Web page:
The birthing center where I volunteer as a midwife has several outreaches intended to make it easier for women who would otherwise have difficulty accessing care to get regular prenatal check-ups right in their neighborhood. The one I have attended most frequently is in Isla Verde, a slum neighborhood with a large Muslim population and a Badjao settlement. The streets are narrow and crowded with people, children playing, tricycabs and bicycle taxis.
We do our prenatal check-ups in a somewhat makeshift clinic in the covered “carport” in front of the home of Charlyn, a Filipina whose family moved to Isla Verde to minister to the people there.
We come to Isla Verde every two weeks and usually have between six and twelve prenatal patients show up each time, almost always including several new patients.
Most of the Badjao patients who give birth with us get their prenatal care at our Isla Verde outreach as they cannot afford to pay for public transportation to come to the birth center for checkups.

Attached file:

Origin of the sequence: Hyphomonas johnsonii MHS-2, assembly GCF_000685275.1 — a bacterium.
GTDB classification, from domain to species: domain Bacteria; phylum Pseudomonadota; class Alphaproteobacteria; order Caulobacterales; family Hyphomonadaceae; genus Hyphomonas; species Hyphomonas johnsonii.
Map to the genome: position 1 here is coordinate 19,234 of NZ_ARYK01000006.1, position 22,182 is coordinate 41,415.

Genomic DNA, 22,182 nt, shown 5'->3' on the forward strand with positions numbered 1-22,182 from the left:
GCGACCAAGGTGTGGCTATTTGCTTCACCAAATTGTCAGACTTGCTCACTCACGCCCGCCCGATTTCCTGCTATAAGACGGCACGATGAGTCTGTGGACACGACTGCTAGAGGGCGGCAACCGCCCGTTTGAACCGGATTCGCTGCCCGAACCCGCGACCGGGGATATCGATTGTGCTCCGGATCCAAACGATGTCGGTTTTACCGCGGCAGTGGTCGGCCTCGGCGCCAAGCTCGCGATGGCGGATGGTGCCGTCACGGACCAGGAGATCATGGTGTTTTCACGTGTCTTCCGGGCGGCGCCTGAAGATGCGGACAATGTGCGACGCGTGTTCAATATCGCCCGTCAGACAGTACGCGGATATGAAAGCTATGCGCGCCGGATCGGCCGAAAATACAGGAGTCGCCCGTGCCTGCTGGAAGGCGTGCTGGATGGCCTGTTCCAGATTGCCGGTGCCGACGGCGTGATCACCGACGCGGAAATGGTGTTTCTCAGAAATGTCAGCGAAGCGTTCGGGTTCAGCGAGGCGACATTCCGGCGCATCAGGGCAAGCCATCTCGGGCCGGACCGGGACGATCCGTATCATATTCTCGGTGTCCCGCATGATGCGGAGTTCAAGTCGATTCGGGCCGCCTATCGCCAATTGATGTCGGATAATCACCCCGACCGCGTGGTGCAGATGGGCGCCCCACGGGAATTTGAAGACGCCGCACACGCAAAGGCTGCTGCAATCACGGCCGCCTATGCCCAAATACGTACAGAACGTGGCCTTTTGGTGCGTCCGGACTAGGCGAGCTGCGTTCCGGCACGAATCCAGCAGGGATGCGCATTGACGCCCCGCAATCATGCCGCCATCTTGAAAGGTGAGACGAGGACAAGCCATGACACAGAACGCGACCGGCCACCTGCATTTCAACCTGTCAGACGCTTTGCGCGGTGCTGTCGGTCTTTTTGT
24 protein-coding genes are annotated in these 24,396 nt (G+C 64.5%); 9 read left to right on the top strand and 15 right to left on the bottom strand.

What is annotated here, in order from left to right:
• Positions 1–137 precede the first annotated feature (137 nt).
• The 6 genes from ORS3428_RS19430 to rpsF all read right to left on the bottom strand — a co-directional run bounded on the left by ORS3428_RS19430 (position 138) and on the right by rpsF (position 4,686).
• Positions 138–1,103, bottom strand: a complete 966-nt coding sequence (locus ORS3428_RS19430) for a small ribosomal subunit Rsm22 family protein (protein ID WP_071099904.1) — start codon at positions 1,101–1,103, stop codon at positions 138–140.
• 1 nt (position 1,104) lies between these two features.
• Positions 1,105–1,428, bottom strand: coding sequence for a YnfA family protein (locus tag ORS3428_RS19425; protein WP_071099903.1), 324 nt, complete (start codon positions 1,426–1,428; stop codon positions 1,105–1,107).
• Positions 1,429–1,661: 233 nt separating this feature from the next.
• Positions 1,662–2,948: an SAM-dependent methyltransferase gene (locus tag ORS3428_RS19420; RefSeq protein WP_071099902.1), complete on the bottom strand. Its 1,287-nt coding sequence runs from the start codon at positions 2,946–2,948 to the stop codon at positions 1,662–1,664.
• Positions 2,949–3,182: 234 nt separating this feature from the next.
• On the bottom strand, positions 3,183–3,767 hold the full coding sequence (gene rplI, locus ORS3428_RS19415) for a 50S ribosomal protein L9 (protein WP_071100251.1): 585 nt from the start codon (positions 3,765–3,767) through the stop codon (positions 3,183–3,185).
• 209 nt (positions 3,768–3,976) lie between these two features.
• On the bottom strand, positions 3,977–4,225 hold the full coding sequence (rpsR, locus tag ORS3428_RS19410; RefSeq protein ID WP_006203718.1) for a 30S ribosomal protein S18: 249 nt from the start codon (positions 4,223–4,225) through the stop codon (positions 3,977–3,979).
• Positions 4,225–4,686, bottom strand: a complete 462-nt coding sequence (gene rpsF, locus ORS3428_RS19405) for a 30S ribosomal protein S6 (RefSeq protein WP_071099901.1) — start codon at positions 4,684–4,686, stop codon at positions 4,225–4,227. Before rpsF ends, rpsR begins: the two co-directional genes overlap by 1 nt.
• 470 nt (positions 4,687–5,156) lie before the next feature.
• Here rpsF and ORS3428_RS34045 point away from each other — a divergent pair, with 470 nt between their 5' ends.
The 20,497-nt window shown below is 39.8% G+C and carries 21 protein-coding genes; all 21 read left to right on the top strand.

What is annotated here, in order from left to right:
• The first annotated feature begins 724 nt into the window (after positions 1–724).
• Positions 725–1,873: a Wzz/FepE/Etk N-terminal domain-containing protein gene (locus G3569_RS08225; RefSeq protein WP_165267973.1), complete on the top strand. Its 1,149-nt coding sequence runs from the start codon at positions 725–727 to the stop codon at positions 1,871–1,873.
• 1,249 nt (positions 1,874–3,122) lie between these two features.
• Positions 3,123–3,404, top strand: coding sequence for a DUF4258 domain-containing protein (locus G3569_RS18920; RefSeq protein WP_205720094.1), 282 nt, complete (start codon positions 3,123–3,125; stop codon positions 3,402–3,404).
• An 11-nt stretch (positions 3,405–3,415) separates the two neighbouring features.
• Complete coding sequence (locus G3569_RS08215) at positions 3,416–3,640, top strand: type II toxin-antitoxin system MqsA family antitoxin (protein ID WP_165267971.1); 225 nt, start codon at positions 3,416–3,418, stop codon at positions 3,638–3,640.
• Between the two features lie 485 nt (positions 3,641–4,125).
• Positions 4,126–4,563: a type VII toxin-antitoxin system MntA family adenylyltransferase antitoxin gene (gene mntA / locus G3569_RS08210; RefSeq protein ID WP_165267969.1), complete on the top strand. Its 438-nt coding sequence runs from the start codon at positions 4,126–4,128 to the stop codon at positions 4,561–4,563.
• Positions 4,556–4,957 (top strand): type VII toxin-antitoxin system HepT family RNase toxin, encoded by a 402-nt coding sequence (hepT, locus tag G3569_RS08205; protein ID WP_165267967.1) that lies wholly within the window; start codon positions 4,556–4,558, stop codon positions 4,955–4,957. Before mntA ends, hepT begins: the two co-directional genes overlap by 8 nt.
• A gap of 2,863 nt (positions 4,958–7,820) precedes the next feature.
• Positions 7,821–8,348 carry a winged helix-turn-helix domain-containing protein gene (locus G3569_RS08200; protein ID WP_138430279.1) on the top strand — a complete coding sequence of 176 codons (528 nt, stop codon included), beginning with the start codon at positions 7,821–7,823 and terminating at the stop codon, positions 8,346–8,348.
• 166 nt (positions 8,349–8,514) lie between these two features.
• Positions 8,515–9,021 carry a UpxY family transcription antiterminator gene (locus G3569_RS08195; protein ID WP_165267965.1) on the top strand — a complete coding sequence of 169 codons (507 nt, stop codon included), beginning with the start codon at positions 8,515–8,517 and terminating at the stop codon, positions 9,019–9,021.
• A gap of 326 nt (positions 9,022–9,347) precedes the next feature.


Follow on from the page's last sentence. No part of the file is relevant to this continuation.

Our prenatal clinic is only a very small part of Charlyn’s ministry; she hosts other free health care clinics and regularly organizes medical teams to visit isolated mountain villages in rural areas as well. You can see more pictures of the work she’s doing on her NGO’s Facebook page.
Isla Verde is right on the edge of the ocean. Around the corner from Charlyn’s home are shanties on stilts above the sea water, which is a mass of trash and unidentifiable sludge.
The Badjao village is built out over the water with narrow wooden walkways from house to house.
The streets are full of children and they all LOVE to have their picture taken. Pull out a camera and they’ll start posing and yelling, “Ako! Ako!” (Me! Me!)
I showed these boys the pictures on my phone screen as I took them and they delighted in making silly faces and then laughing at them.
You can’t help but smile.